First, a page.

- Addison’s Disease
- What is an (acute) adrenal crisis / acute adrenal insufficiency (AAI)?
- What are the symptoms of Addison’s disease and an adrenal crisis?
- What causes Addison’s disease?
- What are the risk factors for cases of autoimmune disorders leading to Addison’s disease?
- What are the main adrenal hormones and why are they important?
- How is Addison’s disease and an acute adrenal crisis diagnosed?
- How is Addison’s disease treated?
- Living with adrenal insufficiency (Addison’s disease)
- What to do during an adrenal crisis
- FAQ about Addison’s disease
What are the main adrenal hormones and why are they important?
Cortisol is the most vital glucocorticoid hormone (class of corticosteroids) that is produced by the adrenal glands. Practically every single tissue and organ makes use of this hormone. Cortisol also helps the body to respond to stress and maintains the blood and heart vessel functioning, in addition, it aids in controlling blood pressure. On top of all of this, cortisol also regulates your metabolism with regard to how your body uses food and slows down the inflammatory response of the immune system to protect you against viruses, bacteria and other harmful pathogens in your body
Cortisol levels increase mainly during higher stress periods which dampens the natural inflammatory response of the immune system, making the body vulnerable to harmful pathogens. Cortisol does not protect against pathogens but rather blocks the manifestation of the infective processes. Therefore, during a stressful situation, you may find that you become sick only after the stressor has been removed, this is because cortisol levels are lower after the removal of the pathogen. When cortisol levels have decreased, the body’s immune system manifests the inflammatory response associated with an illness and the body then starts fighting the pathogen.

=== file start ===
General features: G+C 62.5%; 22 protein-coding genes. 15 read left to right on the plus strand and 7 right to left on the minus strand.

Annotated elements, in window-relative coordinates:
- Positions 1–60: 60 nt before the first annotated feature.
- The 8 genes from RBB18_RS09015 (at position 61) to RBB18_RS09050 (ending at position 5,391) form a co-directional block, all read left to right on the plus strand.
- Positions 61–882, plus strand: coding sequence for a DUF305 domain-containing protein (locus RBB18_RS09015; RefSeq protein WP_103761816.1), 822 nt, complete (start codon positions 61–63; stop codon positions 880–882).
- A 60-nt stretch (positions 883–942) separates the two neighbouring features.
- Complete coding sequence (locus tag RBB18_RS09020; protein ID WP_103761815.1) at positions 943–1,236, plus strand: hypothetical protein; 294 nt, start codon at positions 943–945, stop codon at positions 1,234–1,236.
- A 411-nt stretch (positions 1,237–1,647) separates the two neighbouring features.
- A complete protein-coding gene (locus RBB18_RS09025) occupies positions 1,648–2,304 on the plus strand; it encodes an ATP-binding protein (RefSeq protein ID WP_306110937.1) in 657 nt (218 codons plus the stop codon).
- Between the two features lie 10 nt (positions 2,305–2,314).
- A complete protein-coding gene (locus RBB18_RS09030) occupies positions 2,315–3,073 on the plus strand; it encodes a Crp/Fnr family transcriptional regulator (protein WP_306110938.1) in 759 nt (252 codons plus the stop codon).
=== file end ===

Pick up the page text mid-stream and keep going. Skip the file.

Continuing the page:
Ultimately, cortisol is governed by your pituitary and hypothalamus glands. The hypothalamus will send CRH (corticotropin-releasing hormone) to your pituitary gland. From here, the pituitary gland will send out ACTH (adrenocorticotropic hormone) to your adrenal glands which will stimulate the production of cortisol. When your cortisol levels have reached their required levels, a message will then be sent back to the pituitary and hypothalamus glands to decrease the production of hormones.
Your cortisol levels are at their highest early in the morning at roughly 08:00, they are at their lowest in the evening and when you are sleeping at roughly 04:00 in the morning. Low levels of cortisol results in fatigue, weakness, low blood pressure and a number of other health issues. If you are healthy, your body is able to balance and maintain its cortisol levels.
Aldosterone belongs to the class of hormones known as mineralocorticoids, these hormones are a family of steroid hormones that aid in balancing water and salt intake by the body. Aldosterone is also made by the adrenal glands and aids in controlling blood pressure as well as potassium and sodium levels. If aldosterone levels are low, then your body may retain more potassium than is needed or lose a large amount of sodium.
Sodium that is found in the blood will affect blood pressure and blood volume. If there is too little present then this can result in a condition known as hyponatremia, this tends to cause symptoms of fatigue and confusion as well as muscle twitches.
If the levels of potassium are too high, this may cause a condition known as hyperkalaemia. This does not normally result in any symptoms, but some people with this condition may experience nausea, a weak pulse and an irregular heartbeat.
DHEA is also produced by the adrenal glands. This kind of hormone makes the sex hormones for men and women, androgen being the male sex hormone and oestrogen being the female counterpart. The testes produce testosterone in men and the ovaries produce oestrogen in women. When the adrenal glands are damaged and produce inadequate amounts of DHEA, then the sex hormones are affected.